Team Members taking part in Unifor’s telephone town hall Sunday afternoon expressed deep concern about Toyota’s decision to move production of the Corolla to Mexico.

“People deserve real answers so they can plan their lives,” Unifor National President Jerry Dias said during the town hall.

In a survey conducted during the town hall, 90 per cent of those on the phones said they and their families were very concerned or somewhat concerned about the Corolla’s move to Mexico.

In all, 467 people listened in for at least part of the one-hour event. Joining Dias on the town hall were Unifor Chief Economist Jim Stanford and Unifor Lawyer Anthony Dale.

Another town hall will be held Tuesday evening from 7:30 to 8:20pm, with Dias, Dale and Unifor Research Director Bill Murnighan. Click here for details.

There was much discussion about the need for a strong auto policy in Canada, and Export Development Canada’s recent $525-million loan to Volkswagon to set up shop in Mexico.

“We’d like to see our government doing a stronger job of protecting our jobs here, and then we hear a story like this one,” Stanford said of the EDC loan.

Concerns were also raised about the right of Team Members if there are layoffs at Toyota as a result of its decision to move production to Mexico.

“For non-unionized employees, the protections are very minimal,” Dale said.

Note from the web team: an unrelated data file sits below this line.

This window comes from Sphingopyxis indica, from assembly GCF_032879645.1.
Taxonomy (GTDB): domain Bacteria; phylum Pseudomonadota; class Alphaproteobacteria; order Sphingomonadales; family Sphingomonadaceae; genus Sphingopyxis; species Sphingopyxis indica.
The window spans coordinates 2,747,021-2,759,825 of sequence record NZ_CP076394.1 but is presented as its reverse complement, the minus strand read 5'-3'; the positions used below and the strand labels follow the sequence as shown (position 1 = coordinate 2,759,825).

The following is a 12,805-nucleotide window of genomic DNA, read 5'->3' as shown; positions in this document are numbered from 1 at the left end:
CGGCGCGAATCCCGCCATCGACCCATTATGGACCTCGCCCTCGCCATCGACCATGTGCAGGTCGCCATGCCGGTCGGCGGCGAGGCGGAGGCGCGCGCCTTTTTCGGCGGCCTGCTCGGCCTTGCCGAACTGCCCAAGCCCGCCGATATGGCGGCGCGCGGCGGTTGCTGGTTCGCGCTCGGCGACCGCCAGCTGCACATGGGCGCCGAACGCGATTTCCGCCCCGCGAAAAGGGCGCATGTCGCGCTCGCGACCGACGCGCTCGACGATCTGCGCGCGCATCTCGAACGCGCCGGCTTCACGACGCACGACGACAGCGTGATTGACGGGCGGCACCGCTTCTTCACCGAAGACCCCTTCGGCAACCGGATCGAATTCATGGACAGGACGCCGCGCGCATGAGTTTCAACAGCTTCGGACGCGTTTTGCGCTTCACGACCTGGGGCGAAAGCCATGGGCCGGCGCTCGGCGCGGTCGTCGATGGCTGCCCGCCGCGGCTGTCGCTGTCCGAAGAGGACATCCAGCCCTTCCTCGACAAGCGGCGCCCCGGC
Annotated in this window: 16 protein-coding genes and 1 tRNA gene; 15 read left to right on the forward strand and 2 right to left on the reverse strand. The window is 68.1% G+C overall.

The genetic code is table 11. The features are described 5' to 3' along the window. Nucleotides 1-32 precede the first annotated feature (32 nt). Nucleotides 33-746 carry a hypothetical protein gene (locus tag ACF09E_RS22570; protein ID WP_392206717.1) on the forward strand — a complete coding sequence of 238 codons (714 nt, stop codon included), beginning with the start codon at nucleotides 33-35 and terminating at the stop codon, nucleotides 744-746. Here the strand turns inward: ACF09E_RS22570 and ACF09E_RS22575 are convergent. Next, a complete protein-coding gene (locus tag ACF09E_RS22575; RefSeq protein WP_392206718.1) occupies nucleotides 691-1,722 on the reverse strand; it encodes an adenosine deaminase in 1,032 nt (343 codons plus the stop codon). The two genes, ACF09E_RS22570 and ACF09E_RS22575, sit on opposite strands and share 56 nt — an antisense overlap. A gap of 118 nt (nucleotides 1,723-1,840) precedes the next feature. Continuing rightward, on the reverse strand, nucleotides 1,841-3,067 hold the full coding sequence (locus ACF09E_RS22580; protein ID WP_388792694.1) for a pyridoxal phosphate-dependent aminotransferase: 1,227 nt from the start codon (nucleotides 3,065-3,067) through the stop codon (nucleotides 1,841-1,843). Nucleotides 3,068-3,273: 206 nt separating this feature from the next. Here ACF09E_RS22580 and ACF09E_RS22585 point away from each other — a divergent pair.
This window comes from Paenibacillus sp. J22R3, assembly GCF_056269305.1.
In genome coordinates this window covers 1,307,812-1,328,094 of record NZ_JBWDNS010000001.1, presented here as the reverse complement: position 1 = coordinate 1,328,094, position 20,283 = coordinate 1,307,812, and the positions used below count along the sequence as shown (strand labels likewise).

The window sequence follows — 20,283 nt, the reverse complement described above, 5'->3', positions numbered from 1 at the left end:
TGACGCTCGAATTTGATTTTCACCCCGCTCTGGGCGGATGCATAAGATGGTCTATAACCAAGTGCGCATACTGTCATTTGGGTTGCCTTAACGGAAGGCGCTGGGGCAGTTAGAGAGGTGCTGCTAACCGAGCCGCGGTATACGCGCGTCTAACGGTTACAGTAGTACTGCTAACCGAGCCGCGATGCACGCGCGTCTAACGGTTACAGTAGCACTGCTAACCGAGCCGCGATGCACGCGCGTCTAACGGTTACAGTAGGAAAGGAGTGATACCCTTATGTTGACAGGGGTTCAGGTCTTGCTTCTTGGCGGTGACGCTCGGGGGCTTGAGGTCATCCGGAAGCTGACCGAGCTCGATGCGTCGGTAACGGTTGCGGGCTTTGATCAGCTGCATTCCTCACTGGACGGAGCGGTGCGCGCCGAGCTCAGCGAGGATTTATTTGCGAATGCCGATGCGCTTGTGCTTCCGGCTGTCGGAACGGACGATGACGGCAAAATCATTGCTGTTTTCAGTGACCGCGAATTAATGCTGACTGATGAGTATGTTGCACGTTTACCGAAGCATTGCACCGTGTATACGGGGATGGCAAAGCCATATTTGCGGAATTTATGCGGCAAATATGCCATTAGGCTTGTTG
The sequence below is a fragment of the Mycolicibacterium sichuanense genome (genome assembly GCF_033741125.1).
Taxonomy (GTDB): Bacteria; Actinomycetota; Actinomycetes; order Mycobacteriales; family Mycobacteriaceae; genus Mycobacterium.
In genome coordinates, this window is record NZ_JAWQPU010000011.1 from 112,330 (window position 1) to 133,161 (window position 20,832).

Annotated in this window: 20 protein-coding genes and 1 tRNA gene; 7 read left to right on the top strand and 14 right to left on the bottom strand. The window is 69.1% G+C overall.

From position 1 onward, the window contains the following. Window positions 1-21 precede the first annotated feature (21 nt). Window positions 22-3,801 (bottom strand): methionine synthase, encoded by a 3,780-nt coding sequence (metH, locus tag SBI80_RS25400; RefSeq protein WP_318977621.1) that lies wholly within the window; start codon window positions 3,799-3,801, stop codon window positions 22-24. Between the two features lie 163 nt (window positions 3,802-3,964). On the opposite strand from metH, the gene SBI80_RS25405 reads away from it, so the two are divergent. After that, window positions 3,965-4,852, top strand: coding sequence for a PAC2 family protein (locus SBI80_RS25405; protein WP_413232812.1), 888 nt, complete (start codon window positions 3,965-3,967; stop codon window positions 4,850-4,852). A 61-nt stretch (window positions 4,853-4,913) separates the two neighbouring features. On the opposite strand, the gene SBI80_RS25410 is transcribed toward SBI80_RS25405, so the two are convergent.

In another poll during the town hall, 60 per cent said they do not believe any new vehicle replacing the Corolla would provide as many jobs. Only 17 per cent thought it would, while 13 per cent thought a new vehicle would probably provide as many jobs. The other 10 per cent didn’t know.

Dias pointed out that no layoffs are expected at the General Motors plant in Oshawa, where production of the Camaro moves to the U.S. later this year. Unifor’s contract with GM provides ample early retirement options and ensures an orderly rules-driven process, plus recall rights – something Team Members don’t have.

As well, he said, Unifor will be working directly with GM to bring another vehicle to Oshawa, and will continue to push the federal and provincial governments to establish an auto policy that benefits all workers.

“We need a collective voice to deal with the government,” he said. “Together, we are a lot stronger.”